What happens to any debt when you die?
When you die, any debts that you leave behind will be covered by your estate, which is any money and property still in your possession at the point of your death. Your partner will only be responsible for paying any debts that they were also linked to, such as joint loans and agreements. They may also have to cover loans that they had provided guarantees for.
Following your death, your estate will be handled by at least one executor. Executors can be legal professionals like solicitors or family members if you prefer. The executor will need to get confirmation from the court in order to deal with the estate if its value is more than a certain amount. Dealing with the estate involves paying off debts as well as ensuring assets left behind for people reach their intended recipients.
Debts will be prioritised
If you do not leave behind enough money to pay off your debt, debts will be prioritised. Debts need to be paid off before anything can be given to those names in the will. Your partner may need to sell your home if you jointly owned it and the money left in the estate won’t cover the debts. Whether a sale can be avoided will depend on whether there was an automatic destination to the survivor in the title. If there is no destination to the survivor, the person set to inherit the other share may need to negotiate with creditors and source the money that is required.
If the home was owned jointly with a destination to the survivor, the share left behind will be automatically passed to your partner. This does not mean the debts can be ignored, as creditors still have the opportunity to apply for sequestration of your estate up to five years after your death. If sequestration is granted, the trustee who has been appointed may be able to ask for the Court to divide the property so a sale can be forced.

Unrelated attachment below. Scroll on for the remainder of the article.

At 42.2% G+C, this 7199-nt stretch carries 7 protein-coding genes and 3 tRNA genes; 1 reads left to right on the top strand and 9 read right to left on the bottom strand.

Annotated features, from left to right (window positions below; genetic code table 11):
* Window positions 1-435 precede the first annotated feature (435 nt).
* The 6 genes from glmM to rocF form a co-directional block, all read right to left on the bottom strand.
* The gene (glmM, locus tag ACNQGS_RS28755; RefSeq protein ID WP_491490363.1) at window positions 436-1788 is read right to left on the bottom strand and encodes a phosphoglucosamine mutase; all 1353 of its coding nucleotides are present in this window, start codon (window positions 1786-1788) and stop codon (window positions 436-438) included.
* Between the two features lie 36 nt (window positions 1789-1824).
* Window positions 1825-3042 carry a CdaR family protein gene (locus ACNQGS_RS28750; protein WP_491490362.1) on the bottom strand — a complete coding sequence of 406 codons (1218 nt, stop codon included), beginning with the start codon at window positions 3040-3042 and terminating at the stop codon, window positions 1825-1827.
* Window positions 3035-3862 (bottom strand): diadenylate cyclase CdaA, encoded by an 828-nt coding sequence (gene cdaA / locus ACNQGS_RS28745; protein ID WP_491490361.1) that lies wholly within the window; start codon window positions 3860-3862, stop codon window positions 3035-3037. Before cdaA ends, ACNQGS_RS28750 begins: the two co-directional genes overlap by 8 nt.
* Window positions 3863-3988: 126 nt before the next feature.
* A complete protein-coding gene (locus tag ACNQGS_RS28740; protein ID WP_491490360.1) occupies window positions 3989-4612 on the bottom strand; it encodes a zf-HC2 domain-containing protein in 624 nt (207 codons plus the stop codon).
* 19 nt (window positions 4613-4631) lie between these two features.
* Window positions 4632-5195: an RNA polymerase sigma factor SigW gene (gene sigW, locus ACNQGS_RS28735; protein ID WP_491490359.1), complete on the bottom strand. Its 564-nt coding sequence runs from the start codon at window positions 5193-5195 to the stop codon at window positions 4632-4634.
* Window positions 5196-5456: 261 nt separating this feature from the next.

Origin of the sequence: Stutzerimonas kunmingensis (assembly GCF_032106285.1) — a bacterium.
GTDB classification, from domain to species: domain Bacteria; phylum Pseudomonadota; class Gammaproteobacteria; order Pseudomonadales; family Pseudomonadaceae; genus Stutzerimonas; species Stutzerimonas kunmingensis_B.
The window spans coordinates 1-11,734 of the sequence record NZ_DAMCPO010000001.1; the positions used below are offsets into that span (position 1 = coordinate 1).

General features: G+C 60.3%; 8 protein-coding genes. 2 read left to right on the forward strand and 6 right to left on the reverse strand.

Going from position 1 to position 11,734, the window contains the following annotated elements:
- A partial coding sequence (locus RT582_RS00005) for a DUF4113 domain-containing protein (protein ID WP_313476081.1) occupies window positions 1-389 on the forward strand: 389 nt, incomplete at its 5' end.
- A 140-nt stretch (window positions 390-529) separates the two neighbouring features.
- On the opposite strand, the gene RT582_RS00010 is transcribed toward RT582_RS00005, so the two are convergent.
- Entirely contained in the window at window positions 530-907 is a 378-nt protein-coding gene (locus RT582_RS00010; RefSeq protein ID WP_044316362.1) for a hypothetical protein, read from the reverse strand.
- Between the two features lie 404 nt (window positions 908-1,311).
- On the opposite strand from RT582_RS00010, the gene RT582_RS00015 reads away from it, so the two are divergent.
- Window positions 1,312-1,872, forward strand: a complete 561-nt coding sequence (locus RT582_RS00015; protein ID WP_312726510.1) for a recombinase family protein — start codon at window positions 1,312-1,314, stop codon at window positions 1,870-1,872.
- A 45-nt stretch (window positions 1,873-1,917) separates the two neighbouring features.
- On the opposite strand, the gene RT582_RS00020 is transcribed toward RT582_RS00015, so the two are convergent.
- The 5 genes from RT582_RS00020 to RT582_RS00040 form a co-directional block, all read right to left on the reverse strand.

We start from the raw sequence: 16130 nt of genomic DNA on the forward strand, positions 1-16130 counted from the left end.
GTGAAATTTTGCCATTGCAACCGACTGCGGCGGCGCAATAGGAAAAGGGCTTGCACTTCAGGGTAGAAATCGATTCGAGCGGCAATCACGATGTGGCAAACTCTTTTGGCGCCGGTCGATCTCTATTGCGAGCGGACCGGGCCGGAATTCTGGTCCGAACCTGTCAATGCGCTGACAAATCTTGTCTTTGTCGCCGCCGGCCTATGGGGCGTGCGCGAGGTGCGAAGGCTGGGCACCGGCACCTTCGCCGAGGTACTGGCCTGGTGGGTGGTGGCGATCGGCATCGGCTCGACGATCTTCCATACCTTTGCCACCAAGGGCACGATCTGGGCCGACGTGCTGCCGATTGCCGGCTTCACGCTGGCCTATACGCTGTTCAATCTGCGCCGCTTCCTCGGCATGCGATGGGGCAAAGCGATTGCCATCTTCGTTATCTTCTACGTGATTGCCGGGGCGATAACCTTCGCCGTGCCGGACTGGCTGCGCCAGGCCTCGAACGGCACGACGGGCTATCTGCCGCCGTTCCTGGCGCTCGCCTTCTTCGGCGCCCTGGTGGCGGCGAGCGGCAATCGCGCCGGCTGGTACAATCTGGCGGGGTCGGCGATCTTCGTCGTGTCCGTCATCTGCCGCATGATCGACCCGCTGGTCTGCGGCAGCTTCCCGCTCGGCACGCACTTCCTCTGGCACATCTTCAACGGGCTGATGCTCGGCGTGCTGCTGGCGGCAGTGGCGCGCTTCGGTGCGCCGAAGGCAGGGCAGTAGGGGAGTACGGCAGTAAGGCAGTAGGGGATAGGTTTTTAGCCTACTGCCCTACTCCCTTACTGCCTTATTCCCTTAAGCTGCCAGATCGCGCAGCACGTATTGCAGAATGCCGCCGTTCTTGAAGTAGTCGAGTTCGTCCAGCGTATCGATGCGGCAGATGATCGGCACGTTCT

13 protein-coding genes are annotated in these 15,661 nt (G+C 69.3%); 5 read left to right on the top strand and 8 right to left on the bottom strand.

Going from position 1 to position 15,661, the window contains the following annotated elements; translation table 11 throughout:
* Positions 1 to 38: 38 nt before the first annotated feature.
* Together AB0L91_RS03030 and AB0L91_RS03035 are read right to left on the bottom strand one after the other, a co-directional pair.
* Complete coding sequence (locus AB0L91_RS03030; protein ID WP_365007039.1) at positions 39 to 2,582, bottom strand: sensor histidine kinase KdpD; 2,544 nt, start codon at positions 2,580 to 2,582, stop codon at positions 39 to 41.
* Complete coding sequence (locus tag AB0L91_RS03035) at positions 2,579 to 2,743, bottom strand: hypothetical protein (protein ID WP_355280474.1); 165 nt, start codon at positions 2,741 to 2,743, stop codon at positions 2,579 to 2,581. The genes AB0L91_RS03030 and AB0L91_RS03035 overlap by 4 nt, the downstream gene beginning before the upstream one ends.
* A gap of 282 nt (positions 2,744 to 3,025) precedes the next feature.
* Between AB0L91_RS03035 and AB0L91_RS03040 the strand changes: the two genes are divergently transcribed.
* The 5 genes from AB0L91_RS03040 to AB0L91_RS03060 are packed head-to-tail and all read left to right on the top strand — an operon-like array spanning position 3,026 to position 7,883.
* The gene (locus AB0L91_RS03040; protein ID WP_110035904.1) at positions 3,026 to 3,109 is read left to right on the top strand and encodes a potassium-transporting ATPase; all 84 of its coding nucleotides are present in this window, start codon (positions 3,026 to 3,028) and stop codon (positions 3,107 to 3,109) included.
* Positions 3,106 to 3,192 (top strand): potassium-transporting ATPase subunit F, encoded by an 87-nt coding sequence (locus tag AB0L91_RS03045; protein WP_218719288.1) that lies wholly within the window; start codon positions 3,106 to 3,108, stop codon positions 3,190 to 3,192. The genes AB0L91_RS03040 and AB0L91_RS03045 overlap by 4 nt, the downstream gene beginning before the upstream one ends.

Life insurance may be used to pay off a mortgage. If you had a second mortgage that wasn’t covered by insurance or no insurance at all, there’s a chance the property may need to be sold so the debts can be covered. Surviving joint tenants will need to pay off rent arrears if you lived in a rented property, and they will also be liable for any outstanding council tax, though they may be able to get a discount or exemption if they are not living in the property after your death.
Payment Protection Plans
Where goods were taken out on a hire purchase agreement, the seller will need to get a court order to access the items if more than a third of the agreement has been covered. The surviving partner will be responsible for any credit debt, credit cards and personal loans items that were taken out jointly, though these debts could be covered by payment protection plans.
How we can help
At Miller Reeves, we can assist you if you’re worried about leaving debts for your loved ones after your death, or if your partner has passed away and you’re unsure about what to do regarding debt. Contact us today on firstname.lastname@example.org or 0333 300 1882 to learn more.